When our family friend who trains Border Collies met Armani, she observed he had "dog like intelligence" and "probably gets into trouble a lot if he doesn't get enough mental stimulation". Armani is an equine Houdini. Some days he escapes more than once. He escapes more often on the days he doesn't see me. If he cannot open the latch, he'll break the latch; if he cannot get under the fence, he jumps the fence. Otherwise, he'll dismantle the fence. If it is electrified, he might chase a companion through it first.

Armani always whinnies when he sees me. If I take too long to get him out of the pasture, he can start squealing and working on the gate. He also displays jealousy if I spend time with other horses, particularly Huey. When I help mom with grooming and tacking Huey, Armani fusses. Does he reason that Huey is getting treats and attention from me that he wants for himself?

Morgans have a reputation for intelligence. Does he take after daddy's side of the family? I found these interesting observations on equine social intelligence including a Morgan. However, there's something to be said for Huey, who only wakes up from his stupor for treats; "from a subjective observation it was noted that the horses which learned quickest had also been the most difficult in training to ride".

You also may want to check out these photos from the Equine Research Foundation. They were featured on Animal Planet's Most Extreme: Thinkers episode where horses rated as #7. I'll have to record that episode next time it's on!

Friday, October 3, 2008

Horseless Friday: Go nuts! (for hickory nuts)

I do a horseless post every Friday. This Friday I've gone nuts; for hickory nuts! It's fall here in Vermont and the wild things are getting ready for winter. As my husband and I took our stroll, we found that the hickory trees along side our road are dropping their bounty.

Identifying Hickory nuts

There are a number of hickory tree species native to North America. Did you know that pecans are part of the family? Many of the species are hard to distinguish.

Hickory nut memories

Nuts can be enjoyed fresh or dried until the green husks turn brown. Then remove the outer husk and crack the shell. They can be used any time you'd go for walnuts or pecans. Here are some unusual recipes I found. But if you are feeling very adventurous, go wild with hickory nuts and brussel sprouts! I have to try that!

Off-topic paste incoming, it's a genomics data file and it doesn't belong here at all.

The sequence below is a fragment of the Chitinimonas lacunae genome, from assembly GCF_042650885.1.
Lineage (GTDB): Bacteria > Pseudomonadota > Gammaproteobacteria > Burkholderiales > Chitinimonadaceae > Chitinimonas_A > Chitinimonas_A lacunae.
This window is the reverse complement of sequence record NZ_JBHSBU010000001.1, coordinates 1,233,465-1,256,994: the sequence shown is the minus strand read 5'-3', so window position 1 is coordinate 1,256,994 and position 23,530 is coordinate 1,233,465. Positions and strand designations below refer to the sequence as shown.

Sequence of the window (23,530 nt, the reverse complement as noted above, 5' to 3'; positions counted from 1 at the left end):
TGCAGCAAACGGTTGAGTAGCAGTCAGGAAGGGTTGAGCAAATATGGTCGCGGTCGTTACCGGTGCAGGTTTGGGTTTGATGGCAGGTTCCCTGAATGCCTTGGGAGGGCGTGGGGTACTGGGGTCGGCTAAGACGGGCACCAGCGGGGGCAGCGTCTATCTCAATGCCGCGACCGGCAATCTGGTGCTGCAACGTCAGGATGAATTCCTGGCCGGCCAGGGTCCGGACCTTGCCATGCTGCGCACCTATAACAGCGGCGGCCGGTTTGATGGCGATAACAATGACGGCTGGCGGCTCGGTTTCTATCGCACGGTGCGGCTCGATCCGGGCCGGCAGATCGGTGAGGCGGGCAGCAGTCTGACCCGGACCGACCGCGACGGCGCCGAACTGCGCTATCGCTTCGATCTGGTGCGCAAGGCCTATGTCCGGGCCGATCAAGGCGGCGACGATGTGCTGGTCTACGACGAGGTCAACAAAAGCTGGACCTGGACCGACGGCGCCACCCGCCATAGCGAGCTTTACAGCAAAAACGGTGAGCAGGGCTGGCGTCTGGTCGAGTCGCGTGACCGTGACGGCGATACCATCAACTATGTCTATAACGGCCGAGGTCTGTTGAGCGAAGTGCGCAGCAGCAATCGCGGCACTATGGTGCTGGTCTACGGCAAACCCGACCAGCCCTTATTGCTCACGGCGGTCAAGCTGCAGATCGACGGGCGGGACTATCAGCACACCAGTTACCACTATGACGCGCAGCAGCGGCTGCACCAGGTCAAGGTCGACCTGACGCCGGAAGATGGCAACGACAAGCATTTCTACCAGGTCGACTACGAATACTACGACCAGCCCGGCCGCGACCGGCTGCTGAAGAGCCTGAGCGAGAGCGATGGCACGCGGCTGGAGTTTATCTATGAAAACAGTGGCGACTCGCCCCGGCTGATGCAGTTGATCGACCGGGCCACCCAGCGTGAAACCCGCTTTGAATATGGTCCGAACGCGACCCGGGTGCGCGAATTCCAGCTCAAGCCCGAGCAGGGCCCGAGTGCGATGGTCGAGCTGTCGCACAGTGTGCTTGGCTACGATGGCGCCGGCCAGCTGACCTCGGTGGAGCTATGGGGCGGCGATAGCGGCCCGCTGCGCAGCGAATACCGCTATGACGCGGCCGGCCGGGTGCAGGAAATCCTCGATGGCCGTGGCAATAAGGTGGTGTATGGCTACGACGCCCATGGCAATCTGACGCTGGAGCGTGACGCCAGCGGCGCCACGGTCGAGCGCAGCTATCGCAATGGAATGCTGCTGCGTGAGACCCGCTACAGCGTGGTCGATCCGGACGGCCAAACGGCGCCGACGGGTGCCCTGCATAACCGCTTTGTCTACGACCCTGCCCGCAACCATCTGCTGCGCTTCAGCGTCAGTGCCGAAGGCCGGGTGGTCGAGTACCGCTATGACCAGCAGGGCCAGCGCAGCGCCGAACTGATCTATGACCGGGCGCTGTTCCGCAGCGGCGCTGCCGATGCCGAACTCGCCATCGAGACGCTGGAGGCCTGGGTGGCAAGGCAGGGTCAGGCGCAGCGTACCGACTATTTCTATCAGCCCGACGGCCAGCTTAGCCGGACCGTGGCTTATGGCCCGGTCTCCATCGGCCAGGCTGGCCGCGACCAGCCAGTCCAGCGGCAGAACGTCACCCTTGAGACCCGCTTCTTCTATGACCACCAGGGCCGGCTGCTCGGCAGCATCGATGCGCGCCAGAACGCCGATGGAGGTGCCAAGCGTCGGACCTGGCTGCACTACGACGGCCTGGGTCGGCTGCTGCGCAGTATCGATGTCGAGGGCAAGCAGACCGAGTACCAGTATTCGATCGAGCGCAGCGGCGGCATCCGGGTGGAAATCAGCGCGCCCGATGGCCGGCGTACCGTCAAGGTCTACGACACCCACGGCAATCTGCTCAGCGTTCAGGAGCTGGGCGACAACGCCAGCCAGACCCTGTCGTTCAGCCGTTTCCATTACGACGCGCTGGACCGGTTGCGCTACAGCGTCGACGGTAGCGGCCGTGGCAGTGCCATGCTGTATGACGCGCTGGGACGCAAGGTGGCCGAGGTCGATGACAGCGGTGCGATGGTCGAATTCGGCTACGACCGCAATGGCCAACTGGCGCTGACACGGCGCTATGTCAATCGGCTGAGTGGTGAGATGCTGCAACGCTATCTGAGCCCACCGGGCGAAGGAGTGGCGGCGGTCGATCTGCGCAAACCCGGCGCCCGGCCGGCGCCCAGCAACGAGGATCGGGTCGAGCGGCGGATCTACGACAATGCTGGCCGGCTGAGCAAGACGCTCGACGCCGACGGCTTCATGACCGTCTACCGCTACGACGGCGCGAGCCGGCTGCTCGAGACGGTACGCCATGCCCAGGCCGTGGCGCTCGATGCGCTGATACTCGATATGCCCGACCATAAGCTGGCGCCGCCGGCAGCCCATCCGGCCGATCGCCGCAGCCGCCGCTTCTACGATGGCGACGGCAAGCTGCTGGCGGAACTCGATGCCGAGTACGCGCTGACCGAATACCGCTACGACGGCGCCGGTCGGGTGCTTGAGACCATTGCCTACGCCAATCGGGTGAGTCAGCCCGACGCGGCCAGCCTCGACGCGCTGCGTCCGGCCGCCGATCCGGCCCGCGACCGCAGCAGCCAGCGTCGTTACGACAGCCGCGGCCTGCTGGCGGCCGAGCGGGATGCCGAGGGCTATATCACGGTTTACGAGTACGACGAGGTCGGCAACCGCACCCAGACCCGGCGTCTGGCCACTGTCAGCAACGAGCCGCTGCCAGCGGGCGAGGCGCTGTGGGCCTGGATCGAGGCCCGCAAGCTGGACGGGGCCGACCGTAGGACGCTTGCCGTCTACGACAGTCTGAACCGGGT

Thursday, October 2, 2008

Before and after: Armani

My best friend came up from Connecticut recently to visit us. She and I learned to ride together as youngsters. We were your typical barn rats; coming early for lessons to groom and staying late to hand out treats. She was the third person I called when I bought Armani (after my husband and Mom). And she came up to visit him a few weeks later. The first photo is one she took then. Armani was 4 and 3/4 years old, rump-high, thin and unmuscled. He asks me not to show this photo to girlfriends.

Armani, the pimply teenager

This visit she saw Armani again, a year later. She kept saying how lovely he looked, like another horse. She also loved him under saddle. I've been really proud of the progress we've made together. But I only see the gradual change over time, not the night and day change a year makes. So I went back to the old photos to compare with today.

Armani today

There are two challenges to photographing Armani: Armani and Mom. Armani just finished his work out and wanted some grass. Since I was holding him, he kept wiggling and did not stand squarely. He also tends to "relax" after work. My mother had trouble with the digital camera, "But won't it run out of film if I take too many?", and also kept pointing out when Armani "dropped" something "naughty". "Oh no, you can't put that on your blog can you?" Hence my smirk.

Doesn't he look good though? Can you believe it's only been a year?